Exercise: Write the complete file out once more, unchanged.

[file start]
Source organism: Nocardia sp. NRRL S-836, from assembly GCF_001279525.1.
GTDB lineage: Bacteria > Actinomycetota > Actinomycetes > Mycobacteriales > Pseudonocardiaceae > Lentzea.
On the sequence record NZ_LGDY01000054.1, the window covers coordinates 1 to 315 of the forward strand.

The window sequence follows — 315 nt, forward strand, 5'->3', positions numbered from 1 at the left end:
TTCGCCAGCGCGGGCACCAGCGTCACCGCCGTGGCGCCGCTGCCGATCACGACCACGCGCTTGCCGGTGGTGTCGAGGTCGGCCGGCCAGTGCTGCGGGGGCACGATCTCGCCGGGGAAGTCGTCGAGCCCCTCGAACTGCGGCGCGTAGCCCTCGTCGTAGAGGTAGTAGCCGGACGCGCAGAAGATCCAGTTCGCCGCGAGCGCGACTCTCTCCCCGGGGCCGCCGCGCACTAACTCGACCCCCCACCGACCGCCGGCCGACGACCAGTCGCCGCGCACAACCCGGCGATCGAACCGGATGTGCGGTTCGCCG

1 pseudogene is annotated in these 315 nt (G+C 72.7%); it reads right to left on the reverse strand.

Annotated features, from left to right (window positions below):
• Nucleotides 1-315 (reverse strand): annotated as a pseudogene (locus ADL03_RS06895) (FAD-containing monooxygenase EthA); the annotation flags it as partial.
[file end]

Source organism: Nocardia sp. NRRL S-836, from assembly GCF_001279525.1.
GTDB lineage: Bacteria > Actinomycetota > Actinomycetes > Mycobacteriales > Pseudonocardiaceae > Lentzea.
On the sequence record NZ_LGDY01000054.1, the window covers coordinates 1 to 315 of the forward strand.

The window sequence follows — 315 nt, forward strand, 5'->3', positions numbered from 1 at the left end:
TTCGCCAGCGCGGGCACCAGCGTCACCGCCGTGGCGCCGCTGCCGATCACGACCACGCGCTTGCCGGTGGTGTCGAGGTCGGCCGGCCAGTGCTGCGGGGGCACGATCTCGCCGGGGAAGTCGTCGAGCCCCTCGAACTGCGGCGCGTAGCCCTCGTCGTAGAGGTAGTAGCCGGACGCGCAGAAGATCCAGTTCGCCGCGAGCGCGACTCTCTCCCCGGGGCCGCCGCGCACTAACTCGACCCCCCACCGACCGCCGGCCGACGACCAGTCGCCGCGCACAACCCGGCGATCGAACCGGATGTGCGGTTCGCCG

1 pseudogene is annotated in these 315 nt (G+C 72.7%); it reads right to left on the reverse strand.

Annotated features, from left to right (window positions below):
• Nucleotides 1-315 (reverse strand): annotated as a pseudogene (locus ADL03_RS06895) (FAD-containing monooxygenase EthA); the annotation flags it as partial.